Dead Ruins Come to Life

I’ve never been one for ruins. I’ve been blessed to visit them in Italy and the Middle East, and we had an excellent tour of Pompei, but – with the exception of the Coliseum in Rome – they’ve always felt cold and dead to me. I wasn’t even excited to be visiting Athens on the way to our kayaking trip in Sicily, a city filled with important ruins that I expected to find boring. I was wrong.


I fell in love with the Acropolis. Although I’d been able to imagine, at least vaguely, gladiators in the Coliseum in Rome, each part of the Acropolis told me a story. I could see the Greeks there, I could envision their worship, I could visualize the ruins as intact buildings filled with people.


As a teacher I had to ask myself why. What was so different this time?


Two factors made this experience memorable: context and story. Because we were so jetlagged on our midday arrival in Athens, we spent it at the Acropolis Museum. The displays are remarkable: overlays and drawings of what once was help fill in the gaps of what’s there now, and several videos tell the story of the making of the Acropolis and its role in Greek life. The museum itself is built over ruins that it highlights. When I was a student, most of my history classes had left me cold because I was taught a series of discrete facts to memorize, yet I was a Political Science minor in college because my poli sci profs told the stories behind the issues. Dates mattered but could be looked up. The how and why became the focus.


The Acropolis Museum provided enough how and why for me to appreciate the stories when we did get to tour the ruins. I could visualize the erection of the giant statue of Athena in the Parthenon even though it’s long gone. I could envision the laborers erecting the perfectly angled columns, manipulating heavy stones. Looking into the Theater of Dionysus, I could imagine ancient Greeks filling the rows to watch performances. I could see their world.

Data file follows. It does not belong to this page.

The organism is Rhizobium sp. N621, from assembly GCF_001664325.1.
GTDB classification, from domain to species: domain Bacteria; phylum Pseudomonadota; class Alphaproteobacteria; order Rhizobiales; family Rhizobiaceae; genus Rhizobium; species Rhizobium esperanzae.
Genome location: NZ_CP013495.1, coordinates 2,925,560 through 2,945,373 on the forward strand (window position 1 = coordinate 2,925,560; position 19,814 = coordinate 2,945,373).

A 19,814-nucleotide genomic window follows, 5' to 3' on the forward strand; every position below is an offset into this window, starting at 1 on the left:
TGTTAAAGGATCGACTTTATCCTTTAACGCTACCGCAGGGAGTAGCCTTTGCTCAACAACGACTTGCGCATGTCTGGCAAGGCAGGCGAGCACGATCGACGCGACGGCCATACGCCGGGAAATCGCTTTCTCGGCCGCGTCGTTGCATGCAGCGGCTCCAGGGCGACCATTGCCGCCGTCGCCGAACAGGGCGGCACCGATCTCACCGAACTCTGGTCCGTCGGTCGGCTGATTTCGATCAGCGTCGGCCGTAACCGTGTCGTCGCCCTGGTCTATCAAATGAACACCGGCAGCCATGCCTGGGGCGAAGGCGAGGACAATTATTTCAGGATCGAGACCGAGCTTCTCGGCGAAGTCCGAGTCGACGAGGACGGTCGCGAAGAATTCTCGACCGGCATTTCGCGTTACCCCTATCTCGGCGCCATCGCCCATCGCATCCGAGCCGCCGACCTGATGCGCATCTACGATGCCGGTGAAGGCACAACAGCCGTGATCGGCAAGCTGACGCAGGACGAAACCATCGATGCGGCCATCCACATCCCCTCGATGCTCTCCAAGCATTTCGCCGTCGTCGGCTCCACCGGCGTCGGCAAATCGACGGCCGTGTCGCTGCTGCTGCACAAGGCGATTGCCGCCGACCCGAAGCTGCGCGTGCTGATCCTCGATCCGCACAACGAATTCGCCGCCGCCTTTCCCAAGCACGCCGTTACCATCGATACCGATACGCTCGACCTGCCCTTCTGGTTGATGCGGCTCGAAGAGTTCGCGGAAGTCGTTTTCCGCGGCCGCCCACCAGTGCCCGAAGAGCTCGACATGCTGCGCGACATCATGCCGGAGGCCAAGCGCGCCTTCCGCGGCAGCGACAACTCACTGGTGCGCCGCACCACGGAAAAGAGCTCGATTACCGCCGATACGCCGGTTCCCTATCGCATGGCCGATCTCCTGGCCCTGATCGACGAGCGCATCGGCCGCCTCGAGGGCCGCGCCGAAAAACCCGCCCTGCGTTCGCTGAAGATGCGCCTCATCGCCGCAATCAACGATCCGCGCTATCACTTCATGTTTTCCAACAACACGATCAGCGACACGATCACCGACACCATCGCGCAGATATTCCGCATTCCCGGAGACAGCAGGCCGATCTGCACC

At night the illuminated buildings high on the hilltop filled our view, their harmony and symmetry commanding appreciation. Their aesthetic appeal called to me, but I would have appreciated the stories they told regardless.


This experience made me wonder: Did I do enough to provide context and story for my students? I just worked with a high school sophomore struggling with early American Literature. He found William Bradford’s Of Plymouth Plantation daunting. How could he recognize bias when he didn’t have a sufficient background, when his understanding of the relationship between the Pilgrims and native Americans was the stuff of movies and TV shows? We all need context and story.


I can think of at least two times I provided the kind of preparatory experience that the Acropolis Museum gave me. When my junior Honors students struggled with Beowulf, unable to relate to the relationship between thanes and their kings, my teaching partner and I wrote a guided imagery script. Students came into a classroom with the shades pulled down, lit only by candlelight, and they left out paper and pen as they closed their eyes. I took them to the land of Beowulf, reminding them that they owed allegiance to their king, that they must die for their king if needed. I told them they were enjoying a brief respite before returning to the battlefield, ready to die with honor. After they journaled about the experience, the discussions brought them to a new state of readiness for the literature they were going to read. And after my Advanced Placement students began reading Bread and Wine, the anti-fascist novel written by Ignazio Silone when he was exiled from Italy under Mussolini, a stellar history teacher came to tell them about Fascism and its history in World War II. Both of those experiences helped. I should have offered more of them.


Neuroscientists tell us we can only learn when we can connect what we’re learning with pre-existing knowledge. Teachers need to build those bridges when the material is so unfamiliar to their students. The Acropolis Museum built that bridge for me.